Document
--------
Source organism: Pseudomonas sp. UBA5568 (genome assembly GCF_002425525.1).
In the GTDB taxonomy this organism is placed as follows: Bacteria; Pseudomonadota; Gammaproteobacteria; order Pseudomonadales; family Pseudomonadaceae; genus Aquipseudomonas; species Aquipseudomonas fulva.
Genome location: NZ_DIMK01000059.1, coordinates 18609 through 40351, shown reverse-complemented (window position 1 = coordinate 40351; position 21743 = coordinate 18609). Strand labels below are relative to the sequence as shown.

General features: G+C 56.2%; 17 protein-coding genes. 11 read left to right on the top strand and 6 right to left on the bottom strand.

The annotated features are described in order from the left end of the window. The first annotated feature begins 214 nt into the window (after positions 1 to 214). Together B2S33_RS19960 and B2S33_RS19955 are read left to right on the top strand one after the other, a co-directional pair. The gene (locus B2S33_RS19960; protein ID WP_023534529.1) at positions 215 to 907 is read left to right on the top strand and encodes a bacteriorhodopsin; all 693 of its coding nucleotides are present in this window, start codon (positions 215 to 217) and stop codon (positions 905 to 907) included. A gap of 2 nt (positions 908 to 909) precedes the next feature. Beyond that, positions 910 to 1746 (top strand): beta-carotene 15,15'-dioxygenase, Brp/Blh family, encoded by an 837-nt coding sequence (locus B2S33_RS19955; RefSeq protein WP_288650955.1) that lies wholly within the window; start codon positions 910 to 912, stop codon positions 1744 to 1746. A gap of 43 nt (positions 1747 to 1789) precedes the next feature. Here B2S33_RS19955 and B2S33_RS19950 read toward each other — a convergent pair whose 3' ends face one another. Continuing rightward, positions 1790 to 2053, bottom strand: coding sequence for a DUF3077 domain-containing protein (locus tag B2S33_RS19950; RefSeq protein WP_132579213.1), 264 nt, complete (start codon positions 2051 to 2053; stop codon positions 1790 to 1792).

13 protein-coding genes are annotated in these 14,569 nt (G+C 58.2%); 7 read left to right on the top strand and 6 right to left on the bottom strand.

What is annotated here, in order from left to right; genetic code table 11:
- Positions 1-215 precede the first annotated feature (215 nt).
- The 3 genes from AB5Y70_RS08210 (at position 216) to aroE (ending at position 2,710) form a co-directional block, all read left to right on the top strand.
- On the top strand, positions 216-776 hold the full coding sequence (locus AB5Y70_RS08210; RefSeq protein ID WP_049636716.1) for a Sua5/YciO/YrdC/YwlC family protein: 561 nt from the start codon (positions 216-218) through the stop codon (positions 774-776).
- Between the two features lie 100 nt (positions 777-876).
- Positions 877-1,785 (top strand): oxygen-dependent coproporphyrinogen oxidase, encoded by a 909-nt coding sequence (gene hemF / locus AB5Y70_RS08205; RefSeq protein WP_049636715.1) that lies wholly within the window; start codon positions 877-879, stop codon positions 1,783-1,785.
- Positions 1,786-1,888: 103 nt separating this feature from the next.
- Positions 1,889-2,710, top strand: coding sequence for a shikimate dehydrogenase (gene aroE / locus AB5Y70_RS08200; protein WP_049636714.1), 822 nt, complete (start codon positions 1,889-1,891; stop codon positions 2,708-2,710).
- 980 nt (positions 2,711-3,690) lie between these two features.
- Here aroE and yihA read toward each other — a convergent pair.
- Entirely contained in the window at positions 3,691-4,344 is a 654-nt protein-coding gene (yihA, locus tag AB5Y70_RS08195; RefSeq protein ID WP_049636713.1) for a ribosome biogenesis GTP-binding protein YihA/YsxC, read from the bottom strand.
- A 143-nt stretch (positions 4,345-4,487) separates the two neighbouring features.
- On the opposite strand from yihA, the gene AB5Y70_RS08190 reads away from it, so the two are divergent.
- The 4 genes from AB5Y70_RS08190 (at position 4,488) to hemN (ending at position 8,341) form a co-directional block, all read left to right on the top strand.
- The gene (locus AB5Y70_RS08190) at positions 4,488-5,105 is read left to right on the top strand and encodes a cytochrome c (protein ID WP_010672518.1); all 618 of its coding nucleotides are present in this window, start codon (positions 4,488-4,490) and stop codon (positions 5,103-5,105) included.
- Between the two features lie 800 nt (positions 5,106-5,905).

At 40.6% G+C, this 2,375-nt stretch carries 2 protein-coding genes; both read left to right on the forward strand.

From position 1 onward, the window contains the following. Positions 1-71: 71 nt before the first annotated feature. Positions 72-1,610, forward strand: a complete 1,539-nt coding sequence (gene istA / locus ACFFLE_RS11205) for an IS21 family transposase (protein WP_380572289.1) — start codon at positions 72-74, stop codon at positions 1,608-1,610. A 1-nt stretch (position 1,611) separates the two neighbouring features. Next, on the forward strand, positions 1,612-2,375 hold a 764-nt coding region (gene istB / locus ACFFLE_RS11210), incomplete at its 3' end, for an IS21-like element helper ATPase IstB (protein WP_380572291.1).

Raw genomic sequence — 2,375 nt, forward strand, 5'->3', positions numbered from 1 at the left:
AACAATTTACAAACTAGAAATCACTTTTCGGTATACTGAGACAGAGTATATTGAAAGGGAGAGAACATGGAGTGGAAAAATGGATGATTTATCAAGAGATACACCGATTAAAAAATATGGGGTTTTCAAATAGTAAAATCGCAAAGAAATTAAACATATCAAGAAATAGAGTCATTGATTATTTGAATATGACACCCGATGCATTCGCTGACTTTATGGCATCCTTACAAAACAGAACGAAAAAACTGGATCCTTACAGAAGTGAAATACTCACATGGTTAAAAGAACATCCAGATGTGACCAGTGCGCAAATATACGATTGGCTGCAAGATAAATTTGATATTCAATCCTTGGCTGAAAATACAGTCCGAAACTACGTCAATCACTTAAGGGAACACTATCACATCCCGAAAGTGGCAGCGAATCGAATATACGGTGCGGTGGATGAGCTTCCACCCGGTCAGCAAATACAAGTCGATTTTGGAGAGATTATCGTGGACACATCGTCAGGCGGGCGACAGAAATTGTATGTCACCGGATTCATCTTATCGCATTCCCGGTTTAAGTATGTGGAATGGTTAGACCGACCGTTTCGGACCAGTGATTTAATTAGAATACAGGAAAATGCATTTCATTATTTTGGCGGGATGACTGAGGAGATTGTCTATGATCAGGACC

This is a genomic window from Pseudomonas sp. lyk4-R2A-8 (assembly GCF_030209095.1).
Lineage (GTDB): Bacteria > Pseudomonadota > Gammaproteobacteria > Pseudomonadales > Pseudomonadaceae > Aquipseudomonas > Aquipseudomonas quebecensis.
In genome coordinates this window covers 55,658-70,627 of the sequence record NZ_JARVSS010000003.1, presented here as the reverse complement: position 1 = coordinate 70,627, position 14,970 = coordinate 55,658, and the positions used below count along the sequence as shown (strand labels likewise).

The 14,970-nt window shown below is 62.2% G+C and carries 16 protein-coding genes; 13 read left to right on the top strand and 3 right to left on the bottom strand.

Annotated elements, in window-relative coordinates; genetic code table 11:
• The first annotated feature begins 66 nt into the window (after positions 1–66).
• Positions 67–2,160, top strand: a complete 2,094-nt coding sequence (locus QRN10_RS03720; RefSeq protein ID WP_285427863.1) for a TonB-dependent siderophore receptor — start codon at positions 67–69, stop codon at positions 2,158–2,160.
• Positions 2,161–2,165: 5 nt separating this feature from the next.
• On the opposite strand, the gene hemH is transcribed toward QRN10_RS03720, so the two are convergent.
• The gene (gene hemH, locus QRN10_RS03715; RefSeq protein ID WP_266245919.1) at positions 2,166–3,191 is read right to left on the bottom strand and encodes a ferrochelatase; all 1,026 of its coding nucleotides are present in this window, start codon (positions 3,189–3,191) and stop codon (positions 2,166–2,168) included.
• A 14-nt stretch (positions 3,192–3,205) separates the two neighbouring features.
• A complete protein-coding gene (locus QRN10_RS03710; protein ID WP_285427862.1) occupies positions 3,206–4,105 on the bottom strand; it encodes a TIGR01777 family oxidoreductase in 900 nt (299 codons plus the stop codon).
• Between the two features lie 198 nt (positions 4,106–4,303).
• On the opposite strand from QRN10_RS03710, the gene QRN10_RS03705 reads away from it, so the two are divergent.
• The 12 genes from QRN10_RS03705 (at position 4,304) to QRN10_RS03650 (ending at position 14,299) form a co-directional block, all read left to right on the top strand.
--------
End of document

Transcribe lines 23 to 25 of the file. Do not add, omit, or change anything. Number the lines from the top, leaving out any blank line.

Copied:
At 40.6% G+C, this 2,375-nt stretch carries 2 protein-coding genes; both read left to right on the forward strand.

From position 1 onward, the window contains the following. Positions 1-71: 71 nt before the first annotated feature. Positions 72-1,610, forward strand: a complete 1,539-nt coding sequence (gene istA / locus ACFFLE_RS11205) for an IS21 family transposase (protein WP_380572289.1) — start codon at positions 72-74, stop codon at positions 1,608-1,610. A 1-nt stretch (position 1,611) separates the two neighbouring features. Next, on the forward strand, positions 1,612-2,375 hold a 764-nt coding region (gene istB / locus ACFFLE_RS11210), incomplete at its 3' end, for an IS21-like element helper ATPase IstB (protein WP_380572291.1).

Raw genomic sequence — 2,375 nt, forward strand, 5'->3', positions numbered from 1 at the left: